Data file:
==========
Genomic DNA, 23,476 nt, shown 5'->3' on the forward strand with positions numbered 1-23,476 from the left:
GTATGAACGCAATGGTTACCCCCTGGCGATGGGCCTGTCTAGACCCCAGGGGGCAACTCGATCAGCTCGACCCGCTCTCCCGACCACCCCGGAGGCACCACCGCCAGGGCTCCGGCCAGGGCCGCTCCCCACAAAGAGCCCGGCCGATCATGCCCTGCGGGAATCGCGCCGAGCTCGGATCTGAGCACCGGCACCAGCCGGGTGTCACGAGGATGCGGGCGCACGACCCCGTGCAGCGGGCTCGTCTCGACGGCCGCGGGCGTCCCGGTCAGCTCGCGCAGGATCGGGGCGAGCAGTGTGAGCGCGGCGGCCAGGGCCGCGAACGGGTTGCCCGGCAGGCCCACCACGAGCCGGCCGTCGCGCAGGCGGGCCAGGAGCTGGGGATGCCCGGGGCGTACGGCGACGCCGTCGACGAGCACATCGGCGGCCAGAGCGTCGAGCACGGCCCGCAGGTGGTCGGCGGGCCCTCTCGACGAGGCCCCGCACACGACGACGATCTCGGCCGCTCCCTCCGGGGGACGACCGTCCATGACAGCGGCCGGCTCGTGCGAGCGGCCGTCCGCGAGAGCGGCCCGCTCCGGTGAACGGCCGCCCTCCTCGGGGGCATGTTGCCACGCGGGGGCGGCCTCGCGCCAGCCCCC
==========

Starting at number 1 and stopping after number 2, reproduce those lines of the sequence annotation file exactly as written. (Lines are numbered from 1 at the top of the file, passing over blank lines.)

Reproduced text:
Genomic DNA, 23,476 nt, shown 5'->3' on the forward strand with positions numbered 1-23,476 from the left:
GTATGAACGCAATGGTTACCCCCTGGCGATGGGCCTGTCTAGACCCCAGGGGGCAACTCGATCAGCTCGACCCGCTCTCCCGACCACCCCGGAGGCACCACCGCCAGGGCTCCGGCCAGGGCCGCTCCCCACAAAGAGCCCGGCCGATCATGCCCTGCGGGAATCGCGCCGAGCTCGGATCTGAGCACCGGCACCAGCCGGGTGTCACGAGGATGCGGGCGCACGACCCCGTGCAGCGGGCTCGTCTCGACGGCCGCGGGCGTCCCGGTCAGCTCGCGCAGGATCGGGGCGAGCAGTGTGAGCGCGGCGGCCAGGGCCGCGAACGGGTTGCCCGGCAGGCCCACCACGAGCCGGCCGTCGCGCAGGCGGGCCAGGAGCTGGGGATGCCCGGGGCGTACGGCGACGCCGTCGACGAGCACATCGGCGGCCAGAGCGTCGAGCACGGCCCGCAGGTGGTCGGCGGGCCCTCTCGACGAGGCCCCGCACACGACGACGATCTCGGCCGCTCCCTCCGGGGGACGACCGTCCATGACAGCGGCCGGCTCGTGCGAGCGGCCGTCCGCGAGAGCGGCCCGCTCCGGTGAACGGCCGCCCTCCTCGGGGGCATGTTGCCACGCGGGGGCGGCCTCGCGCCAGCCCCC